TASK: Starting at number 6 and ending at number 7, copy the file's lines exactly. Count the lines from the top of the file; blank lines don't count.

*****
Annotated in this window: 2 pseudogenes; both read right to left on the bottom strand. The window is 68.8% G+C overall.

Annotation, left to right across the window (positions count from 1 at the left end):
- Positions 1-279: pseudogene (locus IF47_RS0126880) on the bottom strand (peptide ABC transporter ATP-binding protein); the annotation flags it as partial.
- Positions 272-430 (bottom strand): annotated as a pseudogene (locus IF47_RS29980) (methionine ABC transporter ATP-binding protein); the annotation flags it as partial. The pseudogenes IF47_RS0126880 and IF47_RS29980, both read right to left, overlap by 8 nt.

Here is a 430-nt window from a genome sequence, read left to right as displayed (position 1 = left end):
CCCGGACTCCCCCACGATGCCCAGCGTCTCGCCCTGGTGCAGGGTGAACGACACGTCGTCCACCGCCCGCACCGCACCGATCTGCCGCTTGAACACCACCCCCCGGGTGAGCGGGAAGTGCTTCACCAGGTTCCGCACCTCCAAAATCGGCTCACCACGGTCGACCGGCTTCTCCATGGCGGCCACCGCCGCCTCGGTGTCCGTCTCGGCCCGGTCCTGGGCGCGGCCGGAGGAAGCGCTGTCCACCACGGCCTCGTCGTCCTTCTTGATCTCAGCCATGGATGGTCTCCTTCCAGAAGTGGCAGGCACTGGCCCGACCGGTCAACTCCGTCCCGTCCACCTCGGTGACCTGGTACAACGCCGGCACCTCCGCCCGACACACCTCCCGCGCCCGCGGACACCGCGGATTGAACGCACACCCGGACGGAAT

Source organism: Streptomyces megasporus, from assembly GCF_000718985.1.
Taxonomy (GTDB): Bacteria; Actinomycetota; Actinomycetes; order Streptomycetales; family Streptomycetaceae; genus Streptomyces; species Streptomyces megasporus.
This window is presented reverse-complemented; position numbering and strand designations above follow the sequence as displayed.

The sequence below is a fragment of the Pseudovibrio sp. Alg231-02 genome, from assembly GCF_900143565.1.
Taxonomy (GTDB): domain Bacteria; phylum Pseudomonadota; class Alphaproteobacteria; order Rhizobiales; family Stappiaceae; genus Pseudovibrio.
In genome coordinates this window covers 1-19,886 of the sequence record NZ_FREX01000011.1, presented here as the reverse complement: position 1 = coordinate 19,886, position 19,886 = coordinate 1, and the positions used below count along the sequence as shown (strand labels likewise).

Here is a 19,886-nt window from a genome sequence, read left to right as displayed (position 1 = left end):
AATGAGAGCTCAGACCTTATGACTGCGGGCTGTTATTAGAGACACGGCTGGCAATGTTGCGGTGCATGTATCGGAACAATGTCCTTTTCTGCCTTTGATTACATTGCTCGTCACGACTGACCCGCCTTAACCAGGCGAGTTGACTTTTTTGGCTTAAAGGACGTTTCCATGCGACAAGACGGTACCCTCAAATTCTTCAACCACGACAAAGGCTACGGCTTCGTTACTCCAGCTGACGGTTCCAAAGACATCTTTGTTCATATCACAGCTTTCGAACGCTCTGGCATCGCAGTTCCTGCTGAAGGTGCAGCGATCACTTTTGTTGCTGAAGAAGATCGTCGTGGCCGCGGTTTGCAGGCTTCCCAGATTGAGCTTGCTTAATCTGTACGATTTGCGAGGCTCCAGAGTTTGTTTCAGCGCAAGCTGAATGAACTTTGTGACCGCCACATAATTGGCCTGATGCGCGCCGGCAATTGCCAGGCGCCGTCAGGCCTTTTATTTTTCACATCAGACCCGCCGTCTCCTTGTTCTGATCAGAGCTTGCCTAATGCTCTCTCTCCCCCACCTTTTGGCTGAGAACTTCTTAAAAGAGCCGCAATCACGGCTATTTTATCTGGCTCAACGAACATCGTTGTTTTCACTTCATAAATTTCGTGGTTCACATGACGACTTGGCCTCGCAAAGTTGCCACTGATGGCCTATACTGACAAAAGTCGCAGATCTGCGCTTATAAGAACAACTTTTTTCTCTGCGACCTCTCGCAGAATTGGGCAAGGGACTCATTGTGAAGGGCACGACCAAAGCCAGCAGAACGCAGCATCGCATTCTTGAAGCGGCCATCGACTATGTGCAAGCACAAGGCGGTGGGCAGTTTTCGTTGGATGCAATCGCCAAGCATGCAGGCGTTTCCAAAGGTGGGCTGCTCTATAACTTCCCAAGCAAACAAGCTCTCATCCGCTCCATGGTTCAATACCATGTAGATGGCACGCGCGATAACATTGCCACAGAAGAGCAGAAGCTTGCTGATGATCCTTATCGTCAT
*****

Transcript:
CCCGGACTCCCCCACGATGCCCAGCGTCTCGCCCTGGTGCAGGGTGAACGACACGTCGTCCACCGCCCGCACCGCACCGATCTGCCGCTTGAACACCACCCCCCGGGTGAGCGGGAAGTGCTTCACCAGGTTCCGCACCTCCAAAATCGGCTCACCACGGTCGACCGGCTTCTCCATGGCGGCCACCGCCGCCTCGGTGTCCGTCTCGGCCCGGTCCTGGGCGCGGCCGGAGGAAGCGCTGTCCACCACGGCCTCGTCGTCCTTCTTGATCTCAGCCATGGATGGTCTCCTTCCAGAAGTGGCAGGCACTGGCCCGACCGGTCAACTCCGTCCCGTCCACCTCGGTGACCTGGTACAACGCCGGCACCTCCGCCCGACACACCTCCCGCGCCCGCGGACACCGCGGATTGAACGCACACCCGGACGGAAT

Source organism: Streptomyces megasporus, from assembly GCF_000718985.1.